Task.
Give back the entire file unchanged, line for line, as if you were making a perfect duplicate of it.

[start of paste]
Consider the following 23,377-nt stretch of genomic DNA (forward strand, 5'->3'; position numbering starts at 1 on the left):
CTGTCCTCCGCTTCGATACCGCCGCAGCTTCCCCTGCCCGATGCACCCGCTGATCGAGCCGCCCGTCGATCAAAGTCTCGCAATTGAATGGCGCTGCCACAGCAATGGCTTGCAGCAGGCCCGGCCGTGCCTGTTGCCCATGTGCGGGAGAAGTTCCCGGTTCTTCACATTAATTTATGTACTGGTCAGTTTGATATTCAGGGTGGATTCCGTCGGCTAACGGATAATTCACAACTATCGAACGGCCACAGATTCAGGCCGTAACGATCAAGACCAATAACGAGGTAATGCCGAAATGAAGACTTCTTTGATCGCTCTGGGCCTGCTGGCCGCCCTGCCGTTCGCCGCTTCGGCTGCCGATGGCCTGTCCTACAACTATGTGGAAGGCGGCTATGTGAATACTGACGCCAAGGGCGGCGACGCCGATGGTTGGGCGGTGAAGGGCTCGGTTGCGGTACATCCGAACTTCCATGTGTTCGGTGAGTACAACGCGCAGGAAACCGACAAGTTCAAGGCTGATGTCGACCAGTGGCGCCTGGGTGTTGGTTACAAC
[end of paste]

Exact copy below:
Consider the following 23,377-nt stretch of genomic DNA (forward strand, 5'->3'; position numbering starts at 1 on the left):
CTGTCCTCCGCTTCGATACCGCCGCAGCTTCCCCTGCCCGATGCACCCGCTGATCGAGCCGCCCGTCGATCAAAGTCTCGCAATTGAATGGCGCTGCCACAGCAATGGCTTGCAGCAGGCCCGGCCGTGCCTGTTGCCCATGTGCGGGAGAAGTTCCCGGTTCTTCACATTAATTTATGTACTGGTCAGTTTGATATTCAGGGTGGATTCCGTCGGCTAACGGATAATTCACAACTATCGAACGGCCACAGATTCAGGCCGTAACGATCAAGACCAATAACGAGGTAATGCCGAAATGAAGACTTCTTTGATCGCTCTGGGCCTGCTGGCCGCCCTGCCGTTCGCCGCTTCGGCTGCCGATGGCCTGTCCTACAACTATGTGGAAGGCGGCTATGTGAATACTGACGCCAAGGGCGGCGACGCCGATGGTTGGGCGGTGAAGGGCTCGGTTGCGGTACATCCGAACTTCCATGTGTTCGGTGAGTACAACGCGCAGGAAACCGACAAGTTCAAGGCTGATGTCGACCAGTGGCGCCTGGGTGTTGGTTACAAC